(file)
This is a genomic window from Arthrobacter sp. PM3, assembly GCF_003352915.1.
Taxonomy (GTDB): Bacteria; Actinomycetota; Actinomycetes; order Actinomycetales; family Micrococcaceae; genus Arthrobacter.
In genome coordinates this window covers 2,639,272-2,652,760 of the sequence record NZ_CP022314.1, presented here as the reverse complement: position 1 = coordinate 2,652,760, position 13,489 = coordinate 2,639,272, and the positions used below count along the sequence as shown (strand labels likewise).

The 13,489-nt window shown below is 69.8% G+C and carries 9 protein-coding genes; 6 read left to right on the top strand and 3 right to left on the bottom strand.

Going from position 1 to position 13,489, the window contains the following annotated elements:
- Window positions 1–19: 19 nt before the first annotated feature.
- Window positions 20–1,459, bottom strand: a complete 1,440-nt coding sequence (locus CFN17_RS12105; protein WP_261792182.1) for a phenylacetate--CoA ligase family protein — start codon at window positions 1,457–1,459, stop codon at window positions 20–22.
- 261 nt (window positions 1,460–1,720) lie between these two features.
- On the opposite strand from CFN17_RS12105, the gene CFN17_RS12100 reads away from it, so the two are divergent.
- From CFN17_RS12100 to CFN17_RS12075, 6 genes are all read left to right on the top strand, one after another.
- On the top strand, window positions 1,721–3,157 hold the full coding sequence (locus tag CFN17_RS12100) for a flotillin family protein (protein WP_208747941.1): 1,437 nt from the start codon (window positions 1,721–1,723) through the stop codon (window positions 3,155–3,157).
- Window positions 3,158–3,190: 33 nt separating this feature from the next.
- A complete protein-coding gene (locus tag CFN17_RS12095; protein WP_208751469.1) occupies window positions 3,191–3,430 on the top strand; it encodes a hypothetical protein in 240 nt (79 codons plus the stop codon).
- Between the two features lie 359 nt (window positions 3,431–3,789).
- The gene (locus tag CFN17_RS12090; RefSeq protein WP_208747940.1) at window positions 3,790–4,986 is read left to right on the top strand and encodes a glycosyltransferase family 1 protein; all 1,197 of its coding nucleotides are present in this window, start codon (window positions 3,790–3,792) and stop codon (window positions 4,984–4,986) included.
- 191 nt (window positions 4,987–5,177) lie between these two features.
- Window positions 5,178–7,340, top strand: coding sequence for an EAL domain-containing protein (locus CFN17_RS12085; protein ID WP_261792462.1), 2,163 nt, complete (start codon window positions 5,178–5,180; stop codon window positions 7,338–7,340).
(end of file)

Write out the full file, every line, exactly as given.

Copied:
This is a genomic window from Arthrobacter sp. PM3, assembly GCF_003352915.1.
Taxonomy (GTDB): Bacteria; Actinomycetota; Actinomycetes; order Actinomycetales; family Micrococcaceae; genus Arthrobacter.
In genome coordinates this window covers 2,639,272-2,652,760 of the sequence record NZ_CP022314.1, presented here as the reverse complement: position 1 = coordinate 2,652,760, position 13,489 = coordinate 2,639,272, and the positions used below count along the sequence as shown (strand labels likewise).

The 13,489-nt window shown below is 69.8% G+C and carries 9 protein-coding genes; 6 read left to right on the top strand and 3 right to left on the bottom strand.

Going from position 1 to position 13,489, the window contains the following annotated elements:
- Window positions 1–19: 19 nt before the first annotated feature.
- Window positions 20–1,459, bottom strand: a complete 1,440-nt coding sequence (locus CFN17_RS12105; protein WP_261792182.1) for a phenylacetate--CoA ligase family protein — start codon at window positions 1,457–1,459, stop codon at window positions 20–22.
- 261 nt (window positions 1,460–1,720) lie between these two features.
- On the opposite strand from CFN17_RS12105, the gene CFN17_RS12100 reads away from it, so the two are divergent.
- From CFN17_RS12100 to CFN17_RS12075, 6 genes are all read left to right on the top strand, one after another.
- On the top strand, window positions 1,721–3,157 hold the full coding sequence (locus tag CFN17_RS12100) for a flotillin family protein (protein WP_208747941.1): 1,437 nt from the start codon (window positions 1,721–1,723) through the stop codon (window positions 3,155–3,157).
- Window positions 3,158–3,190: 33 nt separating this feature from the next.
- A complete protein-coding gene (locus tag CFN17_RS12095; protein WP_208751469.1) occupies window positions 3,191–3,430 on the top strand; it encodes a hypothetical protein in 240 nt (79 codons plus the stop codon).
- Between the two features lie 359 nt (window positions 3,431–3,789).
- The gene (locus tag CFN17_RS12090; RefSeq protein WP_208747940.1) at window positions 3,790–4,986 is read left to right on the top strand and encodes a glycosyltransferase family 1 protein; all 1,197 of its coding nucleotides are present in this window, start codon (window positions 3,790–3,792) and stop codon (window positions 4,984–4,986) included.
- 191 nt (window positions 4,987–5,177) lie between these two features.
- Window positions 5,178–7,340, top strand: coding sequence for an EAL domain-containing protein (locus CFN17_RS12085; protein ID WP_261792462.1), 2,163 nt, complete (start codon window positions 5,178–5,180; stop codon window positions 7,338–7,340).